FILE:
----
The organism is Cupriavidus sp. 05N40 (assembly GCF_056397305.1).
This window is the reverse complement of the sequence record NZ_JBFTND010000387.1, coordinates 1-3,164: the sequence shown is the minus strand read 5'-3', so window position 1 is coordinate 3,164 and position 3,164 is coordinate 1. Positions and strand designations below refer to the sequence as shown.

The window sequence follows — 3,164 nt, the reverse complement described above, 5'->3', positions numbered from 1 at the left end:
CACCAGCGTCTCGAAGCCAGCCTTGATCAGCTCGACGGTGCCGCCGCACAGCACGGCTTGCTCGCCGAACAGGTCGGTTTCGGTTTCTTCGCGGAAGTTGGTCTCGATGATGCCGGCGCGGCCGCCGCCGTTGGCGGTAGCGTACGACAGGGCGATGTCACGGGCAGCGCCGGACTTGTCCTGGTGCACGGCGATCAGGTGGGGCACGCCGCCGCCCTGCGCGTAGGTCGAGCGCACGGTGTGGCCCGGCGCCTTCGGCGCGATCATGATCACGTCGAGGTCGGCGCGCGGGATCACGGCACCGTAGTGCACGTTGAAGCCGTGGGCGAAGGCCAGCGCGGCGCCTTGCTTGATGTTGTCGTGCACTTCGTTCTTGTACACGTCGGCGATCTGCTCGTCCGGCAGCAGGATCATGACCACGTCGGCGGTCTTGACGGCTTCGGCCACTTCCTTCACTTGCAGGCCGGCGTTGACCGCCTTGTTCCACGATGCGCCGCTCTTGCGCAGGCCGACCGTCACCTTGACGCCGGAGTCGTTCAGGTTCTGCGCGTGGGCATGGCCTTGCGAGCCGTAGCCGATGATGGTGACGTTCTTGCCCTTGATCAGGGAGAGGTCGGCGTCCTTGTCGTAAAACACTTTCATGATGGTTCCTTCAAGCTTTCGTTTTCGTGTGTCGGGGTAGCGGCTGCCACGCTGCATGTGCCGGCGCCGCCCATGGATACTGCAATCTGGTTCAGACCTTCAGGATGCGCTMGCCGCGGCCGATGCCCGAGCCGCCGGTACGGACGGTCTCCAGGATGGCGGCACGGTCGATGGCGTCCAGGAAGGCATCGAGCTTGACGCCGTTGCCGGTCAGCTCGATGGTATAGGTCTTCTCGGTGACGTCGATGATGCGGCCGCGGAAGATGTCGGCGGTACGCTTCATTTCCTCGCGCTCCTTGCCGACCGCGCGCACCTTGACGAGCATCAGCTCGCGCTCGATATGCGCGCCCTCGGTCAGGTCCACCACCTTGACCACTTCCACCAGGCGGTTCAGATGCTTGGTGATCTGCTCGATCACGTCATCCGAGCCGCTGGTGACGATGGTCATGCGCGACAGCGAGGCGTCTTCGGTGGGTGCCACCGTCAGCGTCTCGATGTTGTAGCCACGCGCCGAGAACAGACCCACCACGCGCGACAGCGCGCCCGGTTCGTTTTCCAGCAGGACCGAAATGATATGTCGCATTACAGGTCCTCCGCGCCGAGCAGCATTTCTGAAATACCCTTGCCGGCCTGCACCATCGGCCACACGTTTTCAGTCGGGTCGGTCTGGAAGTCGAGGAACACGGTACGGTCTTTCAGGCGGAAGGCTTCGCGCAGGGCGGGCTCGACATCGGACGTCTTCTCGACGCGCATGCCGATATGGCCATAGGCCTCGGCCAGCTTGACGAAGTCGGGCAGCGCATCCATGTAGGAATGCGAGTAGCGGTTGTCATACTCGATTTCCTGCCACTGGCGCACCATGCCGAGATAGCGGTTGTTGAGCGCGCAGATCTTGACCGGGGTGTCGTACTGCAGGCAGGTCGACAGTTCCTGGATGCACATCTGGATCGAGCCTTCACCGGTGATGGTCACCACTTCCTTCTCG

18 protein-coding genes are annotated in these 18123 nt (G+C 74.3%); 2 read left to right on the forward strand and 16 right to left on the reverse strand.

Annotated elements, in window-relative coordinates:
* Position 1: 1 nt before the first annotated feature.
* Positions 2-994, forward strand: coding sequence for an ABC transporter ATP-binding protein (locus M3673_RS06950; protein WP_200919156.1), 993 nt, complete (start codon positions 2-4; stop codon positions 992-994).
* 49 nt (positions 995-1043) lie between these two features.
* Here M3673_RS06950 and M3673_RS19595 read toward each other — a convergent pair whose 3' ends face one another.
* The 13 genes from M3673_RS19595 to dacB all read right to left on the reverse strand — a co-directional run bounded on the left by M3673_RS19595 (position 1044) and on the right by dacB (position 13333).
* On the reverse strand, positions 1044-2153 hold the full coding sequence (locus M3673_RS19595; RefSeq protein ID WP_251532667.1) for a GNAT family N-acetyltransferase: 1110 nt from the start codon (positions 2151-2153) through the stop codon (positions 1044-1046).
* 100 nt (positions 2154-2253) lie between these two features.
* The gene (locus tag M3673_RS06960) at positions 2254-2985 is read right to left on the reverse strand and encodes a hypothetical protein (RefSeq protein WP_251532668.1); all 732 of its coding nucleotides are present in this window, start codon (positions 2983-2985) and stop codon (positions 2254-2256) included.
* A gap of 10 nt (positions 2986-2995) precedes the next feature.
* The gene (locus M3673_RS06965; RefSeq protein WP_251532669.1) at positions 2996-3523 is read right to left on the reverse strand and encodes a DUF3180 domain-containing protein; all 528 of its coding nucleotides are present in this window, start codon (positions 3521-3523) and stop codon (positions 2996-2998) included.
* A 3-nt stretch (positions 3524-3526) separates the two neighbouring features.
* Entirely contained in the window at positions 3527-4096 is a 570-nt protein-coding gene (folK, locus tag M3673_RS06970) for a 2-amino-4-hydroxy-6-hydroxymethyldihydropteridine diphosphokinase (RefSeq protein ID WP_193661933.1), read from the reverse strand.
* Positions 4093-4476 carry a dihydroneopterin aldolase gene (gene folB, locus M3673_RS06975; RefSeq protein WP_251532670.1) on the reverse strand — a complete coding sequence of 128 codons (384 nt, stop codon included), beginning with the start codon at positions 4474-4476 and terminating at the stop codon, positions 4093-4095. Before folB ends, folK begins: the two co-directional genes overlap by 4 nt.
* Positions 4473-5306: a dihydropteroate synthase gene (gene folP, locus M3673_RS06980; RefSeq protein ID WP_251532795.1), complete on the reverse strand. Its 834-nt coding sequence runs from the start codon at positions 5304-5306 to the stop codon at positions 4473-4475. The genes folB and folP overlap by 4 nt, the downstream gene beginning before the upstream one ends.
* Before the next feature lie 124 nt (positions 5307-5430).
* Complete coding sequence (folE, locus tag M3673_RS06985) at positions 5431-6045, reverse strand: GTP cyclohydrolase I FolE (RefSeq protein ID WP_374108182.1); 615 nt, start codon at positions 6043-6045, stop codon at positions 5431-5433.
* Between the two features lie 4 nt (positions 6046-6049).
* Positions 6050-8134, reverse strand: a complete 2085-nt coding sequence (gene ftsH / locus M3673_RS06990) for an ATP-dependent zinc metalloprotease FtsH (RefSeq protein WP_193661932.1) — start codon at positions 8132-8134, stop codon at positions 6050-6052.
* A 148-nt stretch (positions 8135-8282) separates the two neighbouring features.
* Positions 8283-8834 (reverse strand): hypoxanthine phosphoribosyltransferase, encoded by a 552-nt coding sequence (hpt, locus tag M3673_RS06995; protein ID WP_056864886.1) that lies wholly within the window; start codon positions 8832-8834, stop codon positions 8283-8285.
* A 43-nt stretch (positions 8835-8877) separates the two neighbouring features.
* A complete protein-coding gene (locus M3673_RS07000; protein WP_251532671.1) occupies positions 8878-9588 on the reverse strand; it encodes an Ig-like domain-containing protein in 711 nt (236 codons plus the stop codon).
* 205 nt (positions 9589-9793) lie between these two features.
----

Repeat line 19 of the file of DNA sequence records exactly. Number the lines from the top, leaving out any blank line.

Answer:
* Positions 4093-4476 carry a dihydroneopterin aldolase gene (gene folB, locus M3673_RS06975; RefSeq protein WP_251532670.1) on the reverse strand — a complete coding sequence of 128 codons (384 nt, stop codon included), beginning with the start codon at positions 4474-4476 and terminating at the stop codon, positions 4093-4095. Before folB ends, folK begins: the two co-directional genes overlap by 4 nt.